Even as my wife Joy and I were descending a very steep section of Hobbs Road, my mind was not on the task at hand. Instead, I was focused on listening to the turbulent flow of the Middle Fork of Coyote Creek, which we had soon to cross. Earlier, we had crossed the Little Fork of Coyote Creek, but had managed to do so, without taking our boots off, only after spending 15 minutes scouting the best place to cross. Normally, the creek is just what its name implies: a little fork. But this was not a normal year. Eight inches of snow had fallen at the park headquarters a week earlier and the month of March would turn out to be one of the wettest on record. Even the Little Fork was not little.
As we stood looking at the swollen creek, Joy realized that my fears about the safety of crossing it were not totally unfounded. The water was cold, moving swiftly and appeared to be about three feet deep. We reasoned that, although we could get wet and very cold if we fell in, there didn't appear to be much danger of drowning, so we should cross. We took off our boots, put on our sandals and proceeded slowly. We are both about the same height, but since Joy has better balance from her years of doing yoga, she went first. I am not a macho guy and that suited me just fine. Besides, better her wet and cold than me.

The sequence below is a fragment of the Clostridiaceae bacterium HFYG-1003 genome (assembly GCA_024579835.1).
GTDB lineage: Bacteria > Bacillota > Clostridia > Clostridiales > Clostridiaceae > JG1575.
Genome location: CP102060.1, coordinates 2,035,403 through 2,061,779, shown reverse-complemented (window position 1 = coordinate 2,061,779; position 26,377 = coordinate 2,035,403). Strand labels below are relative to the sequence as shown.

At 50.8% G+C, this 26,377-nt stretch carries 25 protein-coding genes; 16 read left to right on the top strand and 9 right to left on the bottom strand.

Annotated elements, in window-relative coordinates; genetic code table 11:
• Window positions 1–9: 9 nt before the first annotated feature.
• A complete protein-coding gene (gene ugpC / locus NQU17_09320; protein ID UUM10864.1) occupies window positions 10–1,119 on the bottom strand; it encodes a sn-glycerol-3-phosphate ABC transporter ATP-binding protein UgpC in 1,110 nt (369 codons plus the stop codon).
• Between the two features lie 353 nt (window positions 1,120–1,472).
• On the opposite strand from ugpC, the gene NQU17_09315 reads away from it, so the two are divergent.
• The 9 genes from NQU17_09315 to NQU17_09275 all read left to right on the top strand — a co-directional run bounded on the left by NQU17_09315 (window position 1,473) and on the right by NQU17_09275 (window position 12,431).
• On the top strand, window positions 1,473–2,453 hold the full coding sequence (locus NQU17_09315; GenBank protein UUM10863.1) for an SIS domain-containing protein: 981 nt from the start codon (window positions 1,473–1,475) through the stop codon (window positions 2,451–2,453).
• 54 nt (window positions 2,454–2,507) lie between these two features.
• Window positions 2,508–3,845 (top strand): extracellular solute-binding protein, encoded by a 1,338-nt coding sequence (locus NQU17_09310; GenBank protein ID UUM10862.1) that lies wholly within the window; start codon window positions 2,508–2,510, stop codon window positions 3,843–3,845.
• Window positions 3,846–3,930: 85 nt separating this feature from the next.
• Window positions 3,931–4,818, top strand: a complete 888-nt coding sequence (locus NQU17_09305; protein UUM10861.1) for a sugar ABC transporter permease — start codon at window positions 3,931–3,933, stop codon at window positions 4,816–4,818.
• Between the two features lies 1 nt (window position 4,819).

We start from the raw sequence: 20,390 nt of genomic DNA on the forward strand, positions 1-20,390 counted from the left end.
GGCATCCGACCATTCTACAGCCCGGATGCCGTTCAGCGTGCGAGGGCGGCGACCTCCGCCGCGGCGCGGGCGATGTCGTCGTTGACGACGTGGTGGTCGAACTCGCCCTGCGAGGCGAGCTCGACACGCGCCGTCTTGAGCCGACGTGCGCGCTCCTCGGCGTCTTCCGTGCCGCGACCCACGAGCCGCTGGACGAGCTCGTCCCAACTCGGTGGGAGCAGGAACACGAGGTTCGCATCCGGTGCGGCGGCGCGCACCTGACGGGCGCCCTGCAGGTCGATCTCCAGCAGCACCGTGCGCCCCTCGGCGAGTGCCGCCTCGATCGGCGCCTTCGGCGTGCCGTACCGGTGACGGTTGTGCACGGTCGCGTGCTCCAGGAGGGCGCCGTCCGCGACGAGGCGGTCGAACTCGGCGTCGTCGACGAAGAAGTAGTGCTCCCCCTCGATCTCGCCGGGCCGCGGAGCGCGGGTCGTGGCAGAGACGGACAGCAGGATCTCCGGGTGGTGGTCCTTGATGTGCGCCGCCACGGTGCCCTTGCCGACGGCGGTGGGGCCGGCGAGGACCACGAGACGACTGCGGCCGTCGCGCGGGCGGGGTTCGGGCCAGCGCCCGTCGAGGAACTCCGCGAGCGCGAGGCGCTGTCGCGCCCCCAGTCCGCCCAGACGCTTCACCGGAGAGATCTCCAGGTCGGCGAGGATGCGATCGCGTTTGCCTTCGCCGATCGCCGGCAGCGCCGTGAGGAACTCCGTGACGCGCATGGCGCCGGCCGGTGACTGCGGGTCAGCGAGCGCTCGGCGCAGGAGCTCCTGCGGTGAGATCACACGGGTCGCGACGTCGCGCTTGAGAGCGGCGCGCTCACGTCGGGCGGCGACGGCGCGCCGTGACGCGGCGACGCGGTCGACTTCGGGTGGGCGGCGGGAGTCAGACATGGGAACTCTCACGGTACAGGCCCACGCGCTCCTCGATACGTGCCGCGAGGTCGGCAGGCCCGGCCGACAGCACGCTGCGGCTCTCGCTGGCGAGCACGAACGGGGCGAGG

She moved cautiously, but at one point, she stepped into a big depression and the water came up about a foot above her right knee. She managed to stay upright but the digital camera in her pants pocket bit the dust. That's how things unfolded two hours into the first day of our quest to hike all the trails of Henry W. Coe State Park.
March 2006 was one of the wettest Marches on record in Santa Clara County, in which Henry Coe Park is located. It rained on 24 days of that month. The first part of April wasn't much better: it rained on 12 out of the first 16 days. Most of the county's reservoirs were full before the end of March. Coyote Creek, which flows into Coyote reservoir and then into Anderson reservoir, was a raging torrent. When full, the two reservoirs account for two thirds of the total reservoir capacity of the county. Because of concerns about the adequacy of the Coyote reservoir dam during an earthquake, the water is normally held at half the reservoir's capacity. Not this year. The authorities had no choice but to let water overflow both the reservoirs. And, at one point, water was starting to back up into Coyote Creek.